Of the two cases, Avril and the Lions appear to be in a more amicable place. Though he doesn't plan on attending OTAs, Avril said he plans remain near team facilities in case a deal comes together quickly.
"I think we're going to continue to try and get something done hopefully and we'll see how it goes," Avril, who was offered a one-year franchise tender of $10.6 million, told the Detroit Free Press.
Forte's franchise tag will pay him $7.742 million -- a raise of more than $7.1 million from 2011 -- but the running back has been vocal for months over his desire for longterm deal similar to what other high-profile backs in the league have received in recent years. By signing Bush, the Bears have sent Forte a message that they're willing to go year-to-year with him.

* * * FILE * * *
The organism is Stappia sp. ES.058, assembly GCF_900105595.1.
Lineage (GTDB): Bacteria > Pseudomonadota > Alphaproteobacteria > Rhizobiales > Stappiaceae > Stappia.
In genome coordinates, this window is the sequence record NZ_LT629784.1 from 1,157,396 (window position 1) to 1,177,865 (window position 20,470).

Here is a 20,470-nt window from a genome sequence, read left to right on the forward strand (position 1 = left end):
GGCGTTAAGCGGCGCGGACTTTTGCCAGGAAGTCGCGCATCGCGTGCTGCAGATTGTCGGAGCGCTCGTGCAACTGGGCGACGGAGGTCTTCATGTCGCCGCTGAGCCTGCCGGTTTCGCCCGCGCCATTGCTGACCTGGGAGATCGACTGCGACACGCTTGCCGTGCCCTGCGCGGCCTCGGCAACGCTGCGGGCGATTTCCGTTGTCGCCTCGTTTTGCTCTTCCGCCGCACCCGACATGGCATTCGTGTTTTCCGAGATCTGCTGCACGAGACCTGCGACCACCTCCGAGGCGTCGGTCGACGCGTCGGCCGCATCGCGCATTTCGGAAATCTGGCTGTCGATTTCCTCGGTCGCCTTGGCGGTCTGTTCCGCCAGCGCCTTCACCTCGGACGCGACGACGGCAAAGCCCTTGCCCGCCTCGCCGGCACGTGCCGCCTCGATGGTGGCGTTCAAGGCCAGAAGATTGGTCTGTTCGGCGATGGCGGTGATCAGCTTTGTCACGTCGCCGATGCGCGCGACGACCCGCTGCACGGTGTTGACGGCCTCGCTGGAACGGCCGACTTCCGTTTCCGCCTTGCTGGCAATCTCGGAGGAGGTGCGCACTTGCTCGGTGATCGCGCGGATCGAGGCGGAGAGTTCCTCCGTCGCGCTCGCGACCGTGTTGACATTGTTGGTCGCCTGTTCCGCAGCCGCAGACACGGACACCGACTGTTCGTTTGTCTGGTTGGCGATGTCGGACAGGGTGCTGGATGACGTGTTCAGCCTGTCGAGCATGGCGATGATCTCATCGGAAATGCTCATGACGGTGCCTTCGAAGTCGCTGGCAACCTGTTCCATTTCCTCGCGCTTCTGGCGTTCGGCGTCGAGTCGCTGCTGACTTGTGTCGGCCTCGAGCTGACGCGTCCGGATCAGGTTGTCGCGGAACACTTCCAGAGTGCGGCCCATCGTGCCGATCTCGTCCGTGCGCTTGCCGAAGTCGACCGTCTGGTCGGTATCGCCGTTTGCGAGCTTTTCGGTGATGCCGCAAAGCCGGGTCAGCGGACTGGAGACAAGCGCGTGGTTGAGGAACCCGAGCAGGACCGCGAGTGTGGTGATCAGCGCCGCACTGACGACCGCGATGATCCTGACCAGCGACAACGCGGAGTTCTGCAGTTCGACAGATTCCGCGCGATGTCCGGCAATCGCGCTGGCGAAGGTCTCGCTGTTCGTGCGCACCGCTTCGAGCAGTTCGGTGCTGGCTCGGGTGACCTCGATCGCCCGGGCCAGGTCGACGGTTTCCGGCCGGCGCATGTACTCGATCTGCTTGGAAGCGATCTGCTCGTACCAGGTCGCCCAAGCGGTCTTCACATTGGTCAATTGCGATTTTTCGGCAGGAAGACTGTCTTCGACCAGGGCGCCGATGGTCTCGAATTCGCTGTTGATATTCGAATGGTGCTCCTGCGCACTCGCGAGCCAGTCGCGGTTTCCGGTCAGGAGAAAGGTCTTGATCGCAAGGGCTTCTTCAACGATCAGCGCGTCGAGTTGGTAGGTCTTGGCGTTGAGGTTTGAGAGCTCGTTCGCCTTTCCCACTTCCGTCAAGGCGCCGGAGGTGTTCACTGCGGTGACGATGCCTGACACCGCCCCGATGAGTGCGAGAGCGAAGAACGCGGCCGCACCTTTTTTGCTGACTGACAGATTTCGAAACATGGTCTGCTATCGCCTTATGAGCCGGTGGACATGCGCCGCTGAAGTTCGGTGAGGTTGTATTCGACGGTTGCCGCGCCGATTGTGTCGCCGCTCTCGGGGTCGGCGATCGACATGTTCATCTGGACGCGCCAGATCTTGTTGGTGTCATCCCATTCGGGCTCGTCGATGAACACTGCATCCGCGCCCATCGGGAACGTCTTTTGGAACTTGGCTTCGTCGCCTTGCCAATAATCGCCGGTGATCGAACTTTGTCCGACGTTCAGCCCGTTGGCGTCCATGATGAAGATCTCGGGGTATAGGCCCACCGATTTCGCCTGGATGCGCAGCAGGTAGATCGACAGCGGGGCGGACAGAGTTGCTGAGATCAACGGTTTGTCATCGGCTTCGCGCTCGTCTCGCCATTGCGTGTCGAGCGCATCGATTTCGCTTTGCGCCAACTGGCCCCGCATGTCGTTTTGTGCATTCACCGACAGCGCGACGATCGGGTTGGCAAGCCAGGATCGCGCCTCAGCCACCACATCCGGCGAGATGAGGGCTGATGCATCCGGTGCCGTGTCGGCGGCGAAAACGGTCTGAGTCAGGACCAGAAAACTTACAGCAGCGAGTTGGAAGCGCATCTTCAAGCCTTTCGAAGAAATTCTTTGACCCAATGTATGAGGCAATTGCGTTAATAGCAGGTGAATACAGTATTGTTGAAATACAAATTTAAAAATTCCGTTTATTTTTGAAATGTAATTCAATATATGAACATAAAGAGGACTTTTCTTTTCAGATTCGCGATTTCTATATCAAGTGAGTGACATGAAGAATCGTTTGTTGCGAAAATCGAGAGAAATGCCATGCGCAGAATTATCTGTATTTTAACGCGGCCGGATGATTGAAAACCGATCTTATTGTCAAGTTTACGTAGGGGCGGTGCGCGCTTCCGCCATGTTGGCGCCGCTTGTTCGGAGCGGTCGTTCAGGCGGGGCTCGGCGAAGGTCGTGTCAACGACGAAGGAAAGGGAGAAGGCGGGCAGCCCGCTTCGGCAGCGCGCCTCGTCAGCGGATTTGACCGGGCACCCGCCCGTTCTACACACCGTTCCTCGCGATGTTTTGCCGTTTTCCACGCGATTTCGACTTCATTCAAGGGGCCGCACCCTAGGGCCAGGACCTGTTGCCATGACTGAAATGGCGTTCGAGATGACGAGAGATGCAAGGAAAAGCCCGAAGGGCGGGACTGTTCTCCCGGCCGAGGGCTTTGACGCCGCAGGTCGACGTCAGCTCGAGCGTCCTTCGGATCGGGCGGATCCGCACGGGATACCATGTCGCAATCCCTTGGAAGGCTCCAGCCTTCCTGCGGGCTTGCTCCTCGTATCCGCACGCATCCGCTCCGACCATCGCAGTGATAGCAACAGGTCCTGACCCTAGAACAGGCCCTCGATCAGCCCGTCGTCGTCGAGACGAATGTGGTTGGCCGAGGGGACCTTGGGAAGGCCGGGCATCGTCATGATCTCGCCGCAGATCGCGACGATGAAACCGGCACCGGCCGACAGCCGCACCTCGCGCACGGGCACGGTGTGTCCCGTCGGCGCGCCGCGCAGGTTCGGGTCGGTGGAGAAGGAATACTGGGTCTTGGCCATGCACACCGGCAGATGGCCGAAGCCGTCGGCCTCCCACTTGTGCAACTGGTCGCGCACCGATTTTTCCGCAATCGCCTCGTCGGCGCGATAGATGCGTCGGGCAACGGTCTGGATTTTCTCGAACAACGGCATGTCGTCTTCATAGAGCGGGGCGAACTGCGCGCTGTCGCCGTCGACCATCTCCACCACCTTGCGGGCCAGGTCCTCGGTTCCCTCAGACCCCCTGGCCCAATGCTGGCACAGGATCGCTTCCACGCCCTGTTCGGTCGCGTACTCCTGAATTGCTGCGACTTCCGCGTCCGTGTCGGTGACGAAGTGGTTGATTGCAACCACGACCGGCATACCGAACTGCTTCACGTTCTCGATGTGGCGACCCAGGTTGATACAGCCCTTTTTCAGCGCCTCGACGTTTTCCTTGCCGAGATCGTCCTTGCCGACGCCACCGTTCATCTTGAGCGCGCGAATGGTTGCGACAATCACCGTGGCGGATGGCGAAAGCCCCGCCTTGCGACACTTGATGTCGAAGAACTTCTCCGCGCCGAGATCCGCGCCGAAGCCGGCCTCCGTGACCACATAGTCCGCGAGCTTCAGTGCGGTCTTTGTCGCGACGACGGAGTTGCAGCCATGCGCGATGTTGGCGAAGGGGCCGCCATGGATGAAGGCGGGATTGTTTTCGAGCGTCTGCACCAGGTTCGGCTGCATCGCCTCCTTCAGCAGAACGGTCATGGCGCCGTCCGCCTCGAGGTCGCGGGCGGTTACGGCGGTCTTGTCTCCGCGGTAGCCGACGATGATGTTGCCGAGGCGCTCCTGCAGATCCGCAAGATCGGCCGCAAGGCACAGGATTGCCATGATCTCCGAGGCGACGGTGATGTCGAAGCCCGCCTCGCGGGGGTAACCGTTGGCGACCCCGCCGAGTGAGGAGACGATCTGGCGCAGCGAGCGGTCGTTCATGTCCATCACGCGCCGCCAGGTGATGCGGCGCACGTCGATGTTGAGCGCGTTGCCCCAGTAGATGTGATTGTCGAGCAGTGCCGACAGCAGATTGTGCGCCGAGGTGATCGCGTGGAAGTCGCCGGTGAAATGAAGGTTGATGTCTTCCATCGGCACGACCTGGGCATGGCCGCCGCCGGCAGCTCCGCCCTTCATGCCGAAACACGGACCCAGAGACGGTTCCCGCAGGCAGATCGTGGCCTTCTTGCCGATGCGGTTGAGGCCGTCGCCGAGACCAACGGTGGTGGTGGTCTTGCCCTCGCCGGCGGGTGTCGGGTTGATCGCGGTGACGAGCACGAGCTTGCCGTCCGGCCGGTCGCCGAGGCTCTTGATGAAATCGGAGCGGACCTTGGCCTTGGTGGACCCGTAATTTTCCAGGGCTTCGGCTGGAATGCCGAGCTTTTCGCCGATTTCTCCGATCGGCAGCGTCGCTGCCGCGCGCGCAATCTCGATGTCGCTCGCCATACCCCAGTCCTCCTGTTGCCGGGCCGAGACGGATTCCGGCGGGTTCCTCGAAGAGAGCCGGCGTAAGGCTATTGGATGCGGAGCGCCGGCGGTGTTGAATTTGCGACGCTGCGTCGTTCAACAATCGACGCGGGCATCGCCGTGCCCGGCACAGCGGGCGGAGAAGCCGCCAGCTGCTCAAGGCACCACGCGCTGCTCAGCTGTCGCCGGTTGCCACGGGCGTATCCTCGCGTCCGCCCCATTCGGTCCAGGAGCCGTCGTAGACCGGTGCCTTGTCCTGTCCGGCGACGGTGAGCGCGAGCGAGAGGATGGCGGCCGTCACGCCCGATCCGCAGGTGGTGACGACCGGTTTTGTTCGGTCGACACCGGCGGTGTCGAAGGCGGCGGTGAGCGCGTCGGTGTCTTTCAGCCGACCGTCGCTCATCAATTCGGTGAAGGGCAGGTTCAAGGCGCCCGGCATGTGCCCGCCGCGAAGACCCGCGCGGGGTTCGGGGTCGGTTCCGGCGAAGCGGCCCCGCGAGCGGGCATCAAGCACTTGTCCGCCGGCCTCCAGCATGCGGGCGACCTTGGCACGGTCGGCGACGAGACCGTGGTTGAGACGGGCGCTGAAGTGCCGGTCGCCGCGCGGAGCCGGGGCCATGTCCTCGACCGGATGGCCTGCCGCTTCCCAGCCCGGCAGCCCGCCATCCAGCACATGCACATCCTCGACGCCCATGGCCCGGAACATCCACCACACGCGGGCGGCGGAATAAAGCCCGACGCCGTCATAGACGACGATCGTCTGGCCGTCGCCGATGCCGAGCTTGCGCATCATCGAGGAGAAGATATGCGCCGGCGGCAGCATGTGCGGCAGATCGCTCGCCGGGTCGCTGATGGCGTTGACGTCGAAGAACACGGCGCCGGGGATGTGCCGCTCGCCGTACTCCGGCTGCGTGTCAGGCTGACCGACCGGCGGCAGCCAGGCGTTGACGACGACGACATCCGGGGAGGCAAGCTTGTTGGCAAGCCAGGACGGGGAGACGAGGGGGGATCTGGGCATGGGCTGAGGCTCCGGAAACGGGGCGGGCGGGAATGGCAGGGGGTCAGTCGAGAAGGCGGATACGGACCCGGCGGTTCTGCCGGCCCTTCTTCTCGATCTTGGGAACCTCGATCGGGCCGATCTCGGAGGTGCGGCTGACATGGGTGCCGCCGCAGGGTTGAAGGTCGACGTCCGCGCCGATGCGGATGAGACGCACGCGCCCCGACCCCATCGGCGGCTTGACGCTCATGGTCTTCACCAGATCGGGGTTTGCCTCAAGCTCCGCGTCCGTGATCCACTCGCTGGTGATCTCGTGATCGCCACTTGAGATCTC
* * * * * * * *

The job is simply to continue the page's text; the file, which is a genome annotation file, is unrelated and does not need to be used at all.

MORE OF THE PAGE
Offensive and defensive gameplans are installed during OTAs, but Forte won't fall behind on the playbook by sitting out the program.
"There will be no need to change the running game at all," Tice told the Chicago Tribune in January.
In the cases of both men, missing OTAs won't hinder the team much at all. More damaging could be the bad blood that builds as the stalemates drag out.